Was doing some housekeeping and came across a script i thought i’d share
We had a customer who had a general information style email address (email@example.com) that due to job sharing two different people were responsible for checking the email and replying. To add to this these people were external to the organisation. They wanted the email to be re-directed to their own email addresses (i did suggest that they just use Outlook Web Access and share a mailbox but they weren’t interested!)
So i created two external contacts and re-directed the email to the user. However this wasn’t something i wanted to be doing myself a couple of times as week as the responsibility changed and i didn’t trust the users!
So i created a script that ran on a scheduled task to make the change. I found it incredibily difficult to find anything out about this method at the time so here it is
‘ Change this name to alter re-direction
Set objUser = GetObject (“LDAP://cn=INFOUSER,ou=AP Users,dc=blahdomain,dc=local”)
objUser.Put “altRecipient”, “cn=” & strUserName & “,ou=AP Users,dc=blahdomain,dc=local”
objUser.Put “DeliverandRedirect”, True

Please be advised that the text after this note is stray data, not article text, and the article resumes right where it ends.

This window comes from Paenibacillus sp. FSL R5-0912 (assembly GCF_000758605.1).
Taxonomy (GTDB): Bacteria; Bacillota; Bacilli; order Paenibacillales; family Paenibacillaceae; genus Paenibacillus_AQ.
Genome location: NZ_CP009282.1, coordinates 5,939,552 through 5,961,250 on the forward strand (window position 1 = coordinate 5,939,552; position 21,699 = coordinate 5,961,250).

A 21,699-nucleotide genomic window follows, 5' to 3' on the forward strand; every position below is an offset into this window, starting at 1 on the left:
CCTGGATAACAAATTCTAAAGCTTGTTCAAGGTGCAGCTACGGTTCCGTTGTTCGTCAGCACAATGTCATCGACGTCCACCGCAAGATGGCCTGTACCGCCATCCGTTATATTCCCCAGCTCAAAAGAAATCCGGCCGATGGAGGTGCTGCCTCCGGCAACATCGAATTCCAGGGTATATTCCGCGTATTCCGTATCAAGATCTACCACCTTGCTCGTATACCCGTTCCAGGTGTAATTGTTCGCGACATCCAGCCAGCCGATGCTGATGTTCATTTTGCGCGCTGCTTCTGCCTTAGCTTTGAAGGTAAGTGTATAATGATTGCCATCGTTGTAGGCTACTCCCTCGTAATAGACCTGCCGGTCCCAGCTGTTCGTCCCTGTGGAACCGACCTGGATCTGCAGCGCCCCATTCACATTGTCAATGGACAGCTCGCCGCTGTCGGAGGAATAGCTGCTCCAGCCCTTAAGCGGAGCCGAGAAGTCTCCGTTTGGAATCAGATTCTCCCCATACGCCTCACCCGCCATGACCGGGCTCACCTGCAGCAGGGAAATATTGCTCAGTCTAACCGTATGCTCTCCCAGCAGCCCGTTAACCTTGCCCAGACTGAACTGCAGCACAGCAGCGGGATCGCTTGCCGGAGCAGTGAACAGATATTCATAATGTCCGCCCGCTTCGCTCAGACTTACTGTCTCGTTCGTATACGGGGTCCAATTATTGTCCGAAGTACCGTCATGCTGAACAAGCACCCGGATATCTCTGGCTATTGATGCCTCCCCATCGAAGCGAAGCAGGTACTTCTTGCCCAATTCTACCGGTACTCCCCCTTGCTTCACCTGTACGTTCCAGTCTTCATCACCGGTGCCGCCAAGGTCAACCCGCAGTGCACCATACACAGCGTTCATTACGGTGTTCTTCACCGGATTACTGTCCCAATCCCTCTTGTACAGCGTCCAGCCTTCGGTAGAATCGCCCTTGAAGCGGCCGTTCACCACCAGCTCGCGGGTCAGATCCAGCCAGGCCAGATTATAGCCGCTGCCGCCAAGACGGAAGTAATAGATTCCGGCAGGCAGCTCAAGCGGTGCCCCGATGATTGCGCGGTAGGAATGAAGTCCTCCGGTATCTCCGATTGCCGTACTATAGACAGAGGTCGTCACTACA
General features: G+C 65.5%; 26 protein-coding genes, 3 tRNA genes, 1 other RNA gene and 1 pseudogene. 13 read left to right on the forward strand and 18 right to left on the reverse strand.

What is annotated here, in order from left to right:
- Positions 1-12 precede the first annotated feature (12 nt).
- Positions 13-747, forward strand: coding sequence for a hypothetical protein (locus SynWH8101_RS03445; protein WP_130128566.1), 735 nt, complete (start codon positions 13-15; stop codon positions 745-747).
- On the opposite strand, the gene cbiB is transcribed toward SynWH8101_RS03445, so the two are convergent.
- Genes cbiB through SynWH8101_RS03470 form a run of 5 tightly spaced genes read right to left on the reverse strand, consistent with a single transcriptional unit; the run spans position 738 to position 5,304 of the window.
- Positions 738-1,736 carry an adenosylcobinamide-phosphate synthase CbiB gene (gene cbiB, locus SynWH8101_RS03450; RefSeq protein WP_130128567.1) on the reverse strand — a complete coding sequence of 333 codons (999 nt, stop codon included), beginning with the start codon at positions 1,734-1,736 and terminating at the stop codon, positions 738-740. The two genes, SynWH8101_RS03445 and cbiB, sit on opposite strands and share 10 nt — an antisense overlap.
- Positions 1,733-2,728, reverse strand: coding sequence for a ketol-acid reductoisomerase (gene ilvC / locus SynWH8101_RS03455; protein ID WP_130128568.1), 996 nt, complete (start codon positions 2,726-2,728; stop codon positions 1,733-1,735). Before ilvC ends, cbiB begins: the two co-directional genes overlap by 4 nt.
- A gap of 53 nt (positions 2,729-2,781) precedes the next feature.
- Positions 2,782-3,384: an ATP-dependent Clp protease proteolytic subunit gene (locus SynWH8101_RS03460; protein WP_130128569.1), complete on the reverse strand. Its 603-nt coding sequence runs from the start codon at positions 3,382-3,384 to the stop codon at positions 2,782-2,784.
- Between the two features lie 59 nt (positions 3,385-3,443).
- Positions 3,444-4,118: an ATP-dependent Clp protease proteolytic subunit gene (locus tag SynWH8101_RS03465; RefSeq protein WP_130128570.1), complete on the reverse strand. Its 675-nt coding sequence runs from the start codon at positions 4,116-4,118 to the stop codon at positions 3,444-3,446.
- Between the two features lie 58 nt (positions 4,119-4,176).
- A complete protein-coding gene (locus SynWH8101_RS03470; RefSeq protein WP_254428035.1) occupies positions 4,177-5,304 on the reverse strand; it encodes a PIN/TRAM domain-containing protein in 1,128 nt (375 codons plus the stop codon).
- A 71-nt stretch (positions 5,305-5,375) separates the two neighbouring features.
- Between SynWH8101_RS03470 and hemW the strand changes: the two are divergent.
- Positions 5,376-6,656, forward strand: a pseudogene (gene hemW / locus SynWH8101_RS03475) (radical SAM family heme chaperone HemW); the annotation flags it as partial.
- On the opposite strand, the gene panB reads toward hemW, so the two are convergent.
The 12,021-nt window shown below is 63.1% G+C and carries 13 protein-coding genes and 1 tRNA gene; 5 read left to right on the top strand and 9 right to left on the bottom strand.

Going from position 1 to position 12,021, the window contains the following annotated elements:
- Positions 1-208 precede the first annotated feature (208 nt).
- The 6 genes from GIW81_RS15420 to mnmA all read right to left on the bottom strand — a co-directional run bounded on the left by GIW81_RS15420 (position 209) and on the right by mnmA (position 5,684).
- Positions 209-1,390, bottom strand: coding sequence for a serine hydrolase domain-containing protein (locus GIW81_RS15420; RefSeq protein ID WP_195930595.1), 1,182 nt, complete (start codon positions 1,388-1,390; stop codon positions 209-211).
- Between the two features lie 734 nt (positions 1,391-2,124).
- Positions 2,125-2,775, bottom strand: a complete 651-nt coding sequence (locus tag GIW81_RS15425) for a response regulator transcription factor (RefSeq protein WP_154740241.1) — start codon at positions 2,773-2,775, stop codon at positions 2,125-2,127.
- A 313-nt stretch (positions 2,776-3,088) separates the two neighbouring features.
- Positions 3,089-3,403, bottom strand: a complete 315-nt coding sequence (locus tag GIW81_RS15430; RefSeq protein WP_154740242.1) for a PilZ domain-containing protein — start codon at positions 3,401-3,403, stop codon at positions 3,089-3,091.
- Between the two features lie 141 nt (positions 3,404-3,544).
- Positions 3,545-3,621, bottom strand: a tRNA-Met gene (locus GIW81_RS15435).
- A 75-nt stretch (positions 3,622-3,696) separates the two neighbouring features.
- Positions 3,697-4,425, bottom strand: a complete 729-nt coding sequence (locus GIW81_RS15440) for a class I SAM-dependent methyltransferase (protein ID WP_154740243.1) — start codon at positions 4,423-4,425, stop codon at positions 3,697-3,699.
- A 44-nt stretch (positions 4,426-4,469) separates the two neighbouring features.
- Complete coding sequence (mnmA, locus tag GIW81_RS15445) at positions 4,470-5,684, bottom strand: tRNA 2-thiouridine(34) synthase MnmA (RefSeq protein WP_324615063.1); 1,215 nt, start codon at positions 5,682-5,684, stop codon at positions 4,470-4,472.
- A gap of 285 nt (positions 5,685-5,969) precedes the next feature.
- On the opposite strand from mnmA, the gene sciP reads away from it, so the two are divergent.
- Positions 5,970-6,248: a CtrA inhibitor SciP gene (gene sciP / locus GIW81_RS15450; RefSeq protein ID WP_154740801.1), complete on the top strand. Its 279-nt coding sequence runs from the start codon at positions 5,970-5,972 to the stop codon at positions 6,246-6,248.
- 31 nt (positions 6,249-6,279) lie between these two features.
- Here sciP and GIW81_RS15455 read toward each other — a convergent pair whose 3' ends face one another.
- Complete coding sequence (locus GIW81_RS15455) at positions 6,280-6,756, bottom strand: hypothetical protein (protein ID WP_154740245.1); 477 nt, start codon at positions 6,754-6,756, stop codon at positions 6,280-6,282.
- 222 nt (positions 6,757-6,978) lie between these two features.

I’ve trimmed the code down for display but all it does is find the “Info User”, reset the “Alt Recipient” and “Deliver and Redirect” properties, and persist the changes
I created two copies of this and setup a scheduled task to make the switch
It seemed to work quite well but eventually the stopped the job share and it became an internal users responsibility and the script got “retired”
Hope it is of use to someone else
I used this script on an Exchange 2003 box. I haven’t tested it on an Exchange 2000 box but can’t see an inital reason for it not to.
Use the code as you see fit but i take no responsibility for anything that may occur due to it’s usage (blah blah blah!)
*-* Slight Update *-*
Going through some posts i hadn’t gotten around to reading and saw this post from Dave Overton which links to a tutorial on MSExchange.org which talks about how to set all this up. My post assumes this is all in place